"February is when large trout are over shell on the north side of East Matagorda Bay," said former guide and longtime Matagorda fisherman, Eddie Vacek. Eddie likes to drift fish over North Shore, Chinquapin, and Bird Island reefs using soft plastics or Gulp. February is also when brown shrimp move from the marshes to the bays to feed and grow, prior to migrating offshore in the summer. Shrimp in the bays trigger attacks from below by trout and redfish, and from above by birds. Vacek and I were drifting in East Matagorda Bay when we spotted birds sitting on the water. One of them got up and hovered just above the waters surface. This caused the other ten or so birds to jump up and start diving and snatching shrimp. Vacek said, "You see where they are hitting the water? Thats where the fish are." And when we landed our lures close to the action, they were taken by speckled trout.
I took Owen Williams, my brother-in-law and a well-known wildlife artist from Britain, kayak fishing in East Matagorda Bay in February and he found out that you have to move with the birds. After returning to the UK, Owen wrote, "Mike had advised me that the key to fishing for redfish and speckled trout in the bays was to keep an eye open for bird activity. I scanned the horizon for birds. To the north was a group of about twenty gulls on the water a mile away, so I headed off to check them out. As I neared the gulls, I noticed a few were feeding. They were joined by several Caspian terns that were diving for food. A tern was diving within casting distance, which set a target. I let the pumpkinseed/chartreuse Bass Assassin sink for a second and then started the slow retrieve. The line went tight. I was into my first ever speckled trout, not a large one but big enough to keep. The very next cast the rod tip bent with a force that suggested a keeper redfish. After a good tussle, the 24-incher was netted and placed on the stringer. After several fruitless casts, I looked around and noticed that the birds had moved. A pair of terns was noisily diving about 40 yards away, so I pulled in the anchor and set off towards them. As sure as clockwork, this move paid off with the first cast connecting with another trout. I now realized that I had to keep up with the birds, and so paddled to follow them. My 45 minutes of action had been a great lesson in the technique of fishing the birds. As I paddled back to meet up with Mike, I glowed with the knowledge that I had just cracked the code and had been richly rewarded.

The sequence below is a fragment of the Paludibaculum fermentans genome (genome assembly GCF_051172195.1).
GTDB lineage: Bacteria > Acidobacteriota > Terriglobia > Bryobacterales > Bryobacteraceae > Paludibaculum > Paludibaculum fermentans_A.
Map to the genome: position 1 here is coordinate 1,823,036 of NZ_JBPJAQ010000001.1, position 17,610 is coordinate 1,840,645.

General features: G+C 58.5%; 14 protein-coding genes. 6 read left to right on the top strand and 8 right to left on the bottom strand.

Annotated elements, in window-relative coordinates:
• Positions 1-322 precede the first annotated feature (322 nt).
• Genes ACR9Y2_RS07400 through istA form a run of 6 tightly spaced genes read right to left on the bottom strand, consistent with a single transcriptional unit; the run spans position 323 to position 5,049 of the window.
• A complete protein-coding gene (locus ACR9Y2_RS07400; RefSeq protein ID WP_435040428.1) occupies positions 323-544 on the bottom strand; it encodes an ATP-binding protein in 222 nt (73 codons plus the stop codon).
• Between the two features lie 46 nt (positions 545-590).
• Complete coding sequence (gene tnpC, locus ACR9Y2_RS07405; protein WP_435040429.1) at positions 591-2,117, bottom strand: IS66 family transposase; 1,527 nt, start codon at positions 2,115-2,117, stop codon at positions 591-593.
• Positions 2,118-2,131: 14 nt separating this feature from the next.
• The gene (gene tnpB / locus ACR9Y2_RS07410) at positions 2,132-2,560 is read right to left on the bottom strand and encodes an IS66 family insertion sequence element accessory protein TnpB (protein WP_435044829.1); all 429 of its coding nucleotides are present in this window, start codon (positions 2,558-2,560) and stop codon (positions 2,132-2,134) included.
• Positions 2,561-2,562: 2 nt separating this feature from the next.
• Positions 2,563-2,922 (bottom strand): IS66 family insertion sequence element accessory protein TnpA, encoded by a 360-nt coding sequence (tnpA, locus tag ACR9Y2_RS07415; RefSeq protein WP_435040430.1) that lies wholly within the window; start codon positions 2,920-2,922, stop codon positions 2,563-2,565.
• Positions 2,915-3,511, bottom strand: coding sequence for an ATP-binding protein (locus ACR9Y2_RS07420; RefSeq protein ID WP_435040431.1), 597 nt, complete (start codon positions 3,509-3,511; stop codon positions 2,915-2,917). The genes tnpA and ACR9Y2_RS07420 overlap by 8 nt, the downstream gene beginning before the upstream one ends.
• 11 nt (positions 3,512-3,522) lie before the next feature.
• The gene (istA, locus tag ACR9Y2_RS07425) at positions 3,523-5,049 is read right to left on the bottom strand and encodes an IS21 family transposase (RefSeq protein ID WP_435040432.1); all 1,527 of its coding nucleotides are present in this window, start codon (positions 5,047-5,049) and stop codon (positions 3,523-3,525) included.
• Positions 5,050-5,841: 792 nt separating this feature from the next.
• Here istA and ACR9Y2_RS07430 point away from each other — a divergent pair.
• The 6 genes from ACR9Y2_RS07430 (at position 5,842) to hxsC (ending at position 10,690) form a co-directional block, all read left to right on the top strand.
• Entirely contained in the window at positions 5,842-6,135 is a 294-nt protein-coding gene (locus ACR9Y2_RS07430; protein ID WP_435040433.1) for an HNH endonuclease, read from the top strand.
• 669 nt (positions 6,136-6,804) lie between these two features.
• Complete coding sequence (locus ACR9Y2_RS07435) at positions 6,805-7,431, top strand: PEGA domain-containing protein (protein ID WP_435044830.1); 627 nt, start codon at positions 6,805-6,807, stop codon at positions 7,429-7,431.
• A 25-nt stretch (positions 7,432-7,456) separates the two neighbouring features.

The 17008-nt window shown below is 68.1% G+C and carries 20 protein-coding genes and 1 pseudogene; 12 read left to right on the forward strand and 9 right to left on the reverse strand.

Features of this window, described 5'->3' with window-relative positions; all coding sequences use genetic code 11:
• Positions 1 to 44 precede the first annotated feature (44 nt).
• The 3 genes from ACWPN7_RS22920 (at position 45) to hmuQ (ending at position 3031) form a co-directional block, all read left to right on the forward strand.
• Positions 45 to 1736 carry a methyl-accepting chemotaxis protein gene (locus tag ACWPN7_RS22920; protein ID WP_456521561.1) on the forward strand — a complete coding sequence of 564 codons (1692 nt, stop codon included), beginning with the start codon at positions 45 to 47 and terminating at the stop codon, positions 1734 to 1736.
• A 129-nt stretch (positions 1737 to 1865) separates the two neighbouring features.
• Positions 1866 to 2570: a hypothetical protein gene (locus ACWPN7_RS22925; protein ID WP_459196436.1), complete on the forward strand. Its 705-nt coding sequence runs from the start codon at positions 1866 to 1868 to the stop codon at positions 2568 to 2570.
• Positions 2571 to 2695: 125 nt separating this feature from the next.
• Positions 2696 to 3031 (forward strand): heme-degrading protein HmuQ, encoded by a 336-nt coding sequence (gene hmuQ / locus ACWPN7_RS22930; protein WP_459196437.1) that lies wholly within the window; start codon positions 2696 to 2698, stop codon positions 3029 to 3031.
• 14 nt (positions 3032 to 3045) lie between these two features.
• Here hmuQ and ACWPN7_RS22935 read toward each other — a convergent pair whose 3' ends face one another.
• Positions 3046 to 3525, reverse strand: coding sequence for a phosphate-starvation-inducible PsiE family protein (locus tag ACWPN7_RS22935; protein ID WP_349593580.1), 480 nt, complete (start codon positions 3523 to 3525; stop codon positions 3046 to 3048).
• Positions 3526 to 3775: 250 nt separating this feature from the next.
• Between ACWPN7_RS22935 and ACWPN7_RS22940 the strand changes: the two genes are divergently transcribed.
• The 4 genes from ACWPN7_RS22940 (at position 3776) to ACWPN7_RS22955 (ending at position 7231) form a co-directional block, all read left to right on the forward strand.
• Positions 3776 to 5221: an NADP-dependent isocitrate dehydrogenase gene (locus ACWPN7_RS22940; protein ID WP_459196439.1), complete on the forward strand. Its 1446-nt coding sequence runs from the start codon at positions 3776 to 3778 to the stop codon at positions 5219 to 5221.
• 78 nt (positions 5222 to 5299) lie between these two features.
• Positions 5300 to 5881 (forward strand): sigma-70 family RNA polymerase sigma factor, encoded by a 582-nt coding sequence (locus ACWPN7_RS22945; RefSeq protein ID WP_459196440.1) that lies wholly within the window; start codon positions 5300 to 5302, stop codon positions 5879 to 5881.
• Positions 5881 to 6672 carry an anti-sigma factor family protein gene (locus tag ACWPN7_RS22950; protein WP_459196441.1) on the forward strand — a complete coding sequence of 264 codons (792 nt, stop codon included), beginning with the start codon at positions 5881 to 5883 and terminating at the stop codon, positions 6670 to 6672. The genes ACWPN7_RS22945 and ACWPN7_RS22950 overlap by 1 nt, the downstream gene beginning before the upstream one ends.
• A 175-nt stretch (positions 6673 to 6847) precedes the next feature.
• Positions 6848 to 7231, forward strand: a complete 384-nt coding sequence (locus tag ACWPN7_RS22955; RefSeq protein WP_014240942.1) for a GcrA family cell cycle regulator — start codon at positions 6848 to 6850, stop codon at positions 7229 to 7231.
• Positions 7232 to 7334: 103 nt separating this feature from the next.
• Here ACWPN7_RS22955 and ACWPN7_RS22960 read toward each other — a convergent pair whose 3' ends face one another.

The water temperature in East and West Matagorda Bays usually varies between 54 and 64°F in February. This causes algae to drop out of the water, which then becomes extremely clear. If you can see a fish through the water, the fish can see you as well, so it is best to cast your lures long distances. It is also best to wait until later in the day to go fishing to allow the water to warm up.
Airport Lake on the west side of West Matagorda Bay is a favorite feeding spot for redfish in the cooler months. Lake Austin, north of Chinquapin and East Matagorda Bay is another good choice for redfish in the winter months.
I was talking with Matagorda guide, Ken Marshall, just after a serious cold front lowered the water temperature in the bay East Matagorda Bay and he told me he was going fishing. He said when conditions were like that, and he has a day off, he likes to wade for big trout. Not everyone likes to slog around in the mud on the southeast side of East Matagorda Bay in the cold water. You dont get very many strikes, but when a fish hits, it is usually a trout well over 20 inches. Top water lures like the large Top Dog 94MR from MirrOlure, and slow sinking lures like MirrOlures Paul Brown Original are favorites of serious wintertime waders.
THE BANK BITE
Location: The Intracoastal Water-way at Little Boggy Bayou east of the town of Matagorda.